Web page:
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Keeping Thailand’s taps from running dry

Greeley Pulitzer

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Keeping Thailand’s taps from running dry | The Thaiger
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“There is no way that we can send enough water to supply all these farms.”

It could be the worst seasonal drought for four decades according to the Office of National Water Resources.

Speaking to the Bangkok Post, ONWR secretary-general Somkiat Prajamwong recalled that during the severe drought in 2015 (when Thailand was under military rule), soldiers were sent to protect wells from indiscriminate pumping by local villagers irrigating their farms.

Somkiat has a long history with the Thai Royal Irrigation Department and it the leading authority in the country when it comes to water management issues.

“Now the government can’t do that because the country has become a democracy. People will do whatever they want, and this could lead to disputes.”

The ONWR was created two years ago to address the country’s water issues and challenges, and is “in charge of water resource management and coordinating policies and goals across 20 state agencies”.

When head of the Royal Irrigation Department, Somkiat spent decades building irrigation canals and developing water infrastructures across the country, ranging from small dams to mega reservoirs. But he says the ONWR is different, serving more as a think tank to develop the country’s water strategies and policies.

He says the ONWR is also promoting less water-intensive crops, providing alternative jobs during periods of drought and proposing compensation for farmers who skip a year of planting due to this year’s drought.

“The situation will get worse because the RID might need to release fresh water, which should really be saved for consumption, to drive out seawater which is rushing into the Chao Phraya.”

“We are trying to limit the pumping of water to farmlands because we really have to save what little water we have for human consumption,” he told the Bangkok Post.

Thailand’s Central region is predicted to be the hardest hit by the looming drought, focussed on the 22 provinces along the Chao Phraya River. Somkiat also predicts farmland will be affected because the amount of land for farming has risen by 3 million rai in recent years.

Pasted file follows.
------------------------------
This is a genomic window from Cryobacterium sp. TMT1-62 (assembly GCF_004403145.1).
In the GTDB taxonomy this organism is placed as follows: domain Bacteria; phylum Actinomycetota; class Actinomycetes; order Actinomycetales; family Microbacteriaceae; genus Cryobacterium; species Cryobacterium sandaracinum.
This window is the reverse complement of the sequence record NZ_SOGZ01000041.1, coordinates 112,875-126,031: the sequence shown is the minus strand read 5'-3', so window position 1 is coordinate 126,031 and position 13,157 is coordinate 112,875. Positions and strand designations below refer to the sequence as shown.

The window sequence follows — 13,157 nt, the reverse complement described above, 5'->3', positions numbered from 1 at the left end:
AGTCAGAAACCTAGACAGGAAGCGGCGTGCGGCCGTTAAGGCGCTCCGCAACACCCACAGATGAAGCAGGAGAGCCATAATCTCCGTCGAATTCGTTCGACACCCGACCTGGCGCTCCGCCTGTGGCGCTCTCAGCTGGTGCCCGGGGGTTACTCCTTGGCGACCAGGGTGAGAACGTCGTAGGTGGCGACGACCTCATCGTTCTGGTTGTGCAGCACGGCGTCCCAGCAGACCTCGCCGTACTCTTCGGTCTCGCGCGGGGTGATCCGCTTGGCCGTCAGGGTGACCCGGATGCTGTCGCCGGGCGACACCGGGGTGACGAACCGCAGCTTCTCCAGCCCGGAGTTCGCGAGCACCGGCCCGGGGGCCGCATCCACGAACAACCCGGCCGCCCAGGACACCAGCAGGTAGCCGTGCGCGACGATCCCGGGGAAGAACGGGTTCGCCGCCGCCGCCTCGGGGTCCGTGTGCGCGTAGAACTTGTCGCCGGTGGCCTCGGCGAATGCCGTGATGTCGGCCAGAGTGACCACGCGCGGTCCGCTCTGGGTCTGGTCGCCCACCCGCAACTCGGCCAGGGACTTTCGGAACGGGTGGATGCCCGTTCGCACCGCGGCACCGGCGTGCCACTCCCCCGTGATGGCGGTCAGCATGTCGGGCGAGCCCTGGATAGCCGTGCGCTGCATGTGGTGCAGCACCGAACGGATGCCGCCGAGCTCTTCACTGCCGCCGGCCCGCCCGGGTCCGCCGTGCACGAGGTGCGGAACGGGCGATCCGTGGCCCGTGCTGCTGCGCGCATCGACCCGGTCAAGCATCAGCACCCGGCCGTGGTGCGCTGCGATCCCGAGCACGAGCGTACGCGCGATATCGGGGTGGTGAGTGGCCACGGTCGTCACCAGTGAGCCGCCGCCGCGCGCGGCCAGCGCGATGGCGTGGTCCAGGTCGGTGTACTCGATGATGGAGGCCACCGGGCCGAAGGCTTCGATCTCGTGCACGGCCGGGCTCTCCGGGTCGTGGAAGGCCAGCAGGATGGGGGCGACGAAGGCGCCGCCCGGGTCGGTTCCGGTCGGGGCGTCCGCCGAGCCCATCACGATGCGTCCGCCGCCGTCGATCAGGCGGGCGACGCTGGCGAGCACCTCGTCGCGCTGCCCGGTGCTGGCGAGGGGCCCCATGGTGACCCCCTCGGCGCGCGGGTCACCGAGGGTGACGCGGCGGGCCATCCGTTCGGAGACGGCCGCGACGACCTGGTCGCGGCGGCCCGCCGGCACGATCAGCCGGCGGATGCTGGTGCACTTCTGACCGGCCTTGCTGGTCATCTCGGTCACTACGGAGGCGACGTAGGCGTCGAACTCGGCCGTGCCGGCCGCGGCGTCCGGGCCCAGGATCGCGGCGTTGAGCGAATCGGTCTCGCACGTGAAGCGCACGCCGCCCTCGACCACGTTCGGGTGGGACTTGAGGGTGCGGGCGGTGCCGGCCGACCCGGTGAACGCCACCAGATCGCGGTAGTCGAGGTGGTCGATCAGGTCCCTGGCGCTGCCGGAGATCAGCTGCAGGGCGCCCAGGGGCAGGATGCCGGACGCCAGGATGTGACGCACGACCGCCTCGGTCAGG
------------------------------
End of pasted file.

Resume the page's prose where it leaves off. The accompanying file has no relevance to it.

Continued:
SOURCE: Bangkok Post

Keeping Thailand's taps from running dry | News by The Thaiger

PHOTO: Somkiat Prajamwong, the Office of National Water Resources secretary general – National News Bureau of Thailand

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Environment

Second death in China from virus concerns officials with the CNY holidays looming

The Thaiger

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Second death in China from virus concerns officials with the CNY holidays looming | The Thaiger
PHOTO: Five patients remain in serious condition in Wuhan - New York Times

“At least 41 people have now been diagnosed as being infected this latest flu-like strain.”

Medical officials in China’s Wuhan city have announced that another man had died after being infected by the new coronavirus strain. Thailand and Japan have now reported new cases of a the Chinese Coronavirus that has already killed two and infected at least 40 in China. There are growing concerns about the spread of the virus beyond Chinese ahead of the Chinese New Year holidays. Chinese New Year will be celebrated on January 25 this year but many Chinese, and people of Chinese ethnicity, travel before and after this date, including trips over seas.

The Chinese man, reported to be aged 69, was admitted to a Wuhan hospital on December 31 with “abnormal renal function”. The man died from pneumonia linked to the new strain of the coronavirus outbreak in the central China province.